And that brings me to a very important lesson I’m learning, which is that if you are wealthy, especially if you are trying to build wealth by investing, then you also have to manage your wealth. You have to keep up with things, whether they be current events, forums, updates of various kinds, new laws that could impact your assets. Dividends getting paid automatically, interest accruing on balances, all those things that I would consider to be passive income, well, those things have to be managed. You definitely want to know if that bank is about to fail or if the company you bought stock in just got passed up by a competitor.
Wealth management takes time, and I’m not sure it’s time I want to give. It can be fun to keep up with things, but when you start being obligated… well, then you start to appreciate how much simpler life is when you’re just working a job and collecting a paycheck. The only problem with that scenario for me has been that the paycheck hasn’t been enough for us to make it for years and years. That’s why wealth building and investing appeal to me, especially at the rate of return that is common in the Bitcoin world. The necessary management, not so much.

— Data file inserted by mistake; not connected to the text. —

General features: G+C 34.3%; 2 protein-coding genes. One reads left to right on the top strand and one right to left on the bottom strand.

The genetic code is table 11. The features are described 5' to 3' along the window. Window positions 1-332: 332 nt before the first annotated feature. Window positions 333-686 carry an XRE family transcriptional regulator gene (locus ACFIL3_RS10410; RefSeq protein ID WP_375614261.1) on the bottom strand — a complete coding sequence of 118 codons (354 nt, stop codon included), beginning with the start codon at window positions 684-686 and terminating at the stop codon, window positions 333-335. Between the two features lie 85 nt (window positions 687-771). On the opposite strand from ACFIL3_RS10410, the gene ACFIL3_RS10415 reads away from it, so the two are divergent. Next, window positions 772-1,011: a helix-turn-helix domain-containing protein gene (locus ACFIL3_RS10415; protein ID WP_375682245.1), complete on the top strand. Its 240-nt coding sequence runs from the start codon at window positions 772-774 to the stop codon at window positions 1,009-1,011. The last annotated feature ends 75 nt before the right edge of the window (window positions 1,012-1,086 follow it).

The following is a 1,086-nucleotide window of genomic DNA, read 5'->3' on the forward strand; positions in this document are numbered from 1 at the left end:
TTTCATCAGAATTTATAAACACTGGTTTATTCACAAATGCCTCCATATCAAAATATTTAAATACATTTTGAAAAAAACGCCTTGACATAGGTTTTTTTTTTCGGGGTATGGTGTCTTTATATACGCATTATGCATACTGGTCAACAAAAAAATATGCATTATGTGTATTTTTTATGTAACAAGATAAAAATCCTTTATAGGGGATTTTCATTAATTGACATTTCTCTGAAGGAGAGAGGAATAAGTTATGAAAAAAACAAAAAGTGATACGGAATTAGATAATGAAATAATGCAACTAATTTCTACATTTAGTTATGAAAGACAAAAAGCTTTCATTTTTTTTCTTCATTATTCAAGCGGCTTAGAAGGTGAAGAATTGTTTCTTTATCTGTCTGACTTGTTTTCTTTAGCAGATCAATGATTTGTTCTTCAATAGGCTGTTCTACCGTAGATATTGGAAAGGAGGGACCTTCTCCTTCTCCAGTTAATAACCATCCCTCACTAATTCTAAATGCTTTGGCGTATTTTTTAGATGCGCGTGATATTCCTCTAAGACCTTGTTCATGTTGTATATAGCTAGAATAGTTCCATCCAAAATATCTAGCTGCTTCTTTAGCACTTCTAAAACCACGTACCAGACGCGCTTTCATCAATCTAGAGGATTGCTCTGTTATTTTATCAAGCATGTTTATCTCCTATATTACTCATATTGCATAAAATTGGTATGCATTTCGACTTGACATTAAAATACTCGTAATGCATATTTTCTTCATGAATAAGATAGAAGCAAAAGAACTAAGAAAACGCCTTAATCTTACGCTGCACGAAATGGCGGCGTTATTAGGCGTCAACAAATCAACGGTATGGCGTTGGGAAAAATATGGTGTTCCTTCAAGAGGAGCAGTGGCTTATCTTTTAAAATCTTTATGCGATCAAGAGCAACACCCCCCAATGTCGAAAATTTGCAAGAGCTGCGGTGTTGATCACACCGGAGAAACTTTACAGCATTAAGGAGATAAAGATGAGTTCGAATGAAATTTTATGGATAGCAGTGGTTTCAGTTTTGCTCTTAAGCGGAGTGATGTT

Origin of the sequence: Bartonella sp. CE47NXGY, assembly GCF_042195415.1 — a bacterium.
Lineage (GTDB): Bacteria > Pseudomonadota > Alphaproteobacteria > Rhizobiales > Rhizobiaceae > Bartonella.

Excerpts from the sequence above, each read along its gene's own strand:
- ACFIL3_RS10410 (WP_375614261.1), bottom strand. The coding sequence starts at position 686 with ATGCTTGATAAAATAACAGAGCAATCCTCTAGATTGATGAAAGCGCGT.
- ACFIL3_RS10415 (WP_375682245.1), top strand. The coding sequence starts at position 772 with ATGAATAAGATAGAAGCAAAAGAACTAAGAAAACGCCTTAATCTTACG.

Between knowing when one of my wallet sites is offline and trying to understand why the price of Devcoins dropped five points in one day, making sure my assets on a site about to close are smoothly migrated to the alternative site, being temporarily (hopefully it’s only temporary) locked out from the site which provides the lion’s share of my earnings, keeping track of what’s happening with specific securities so I at least know when it’s time to sell them, and making sure a wallet that has lost functionality is not where the majority of my incoming earnings are sent… all this going on in one day! Now I understand why the truly wealthy hire people to worry about all that for them!
And it truly was a dark and stormy day. Mostly it was cold and windy, and listening to the wind all day made the whole experience feel more stressful, especially when combined with other things in my life that cause stress. As the day draws to a close I have to ask myself if I’m truly cut out for this. Can I handle the management? I’m definitely going to have to streamline things more. I may have to say no to earning opportunities that are more hassle than they’re worth (faucets?). I may have to be very adamant about taking a break from all of it at least once a week. I may have to pick the three great opportunities to focus on and forego the other great opportunities. I’m not sure yet, but I’m at the exciting and scary moment where I know good changes are coming and I have to make some decisions, but I’m not quite ready to welcome the changes or make the decisions.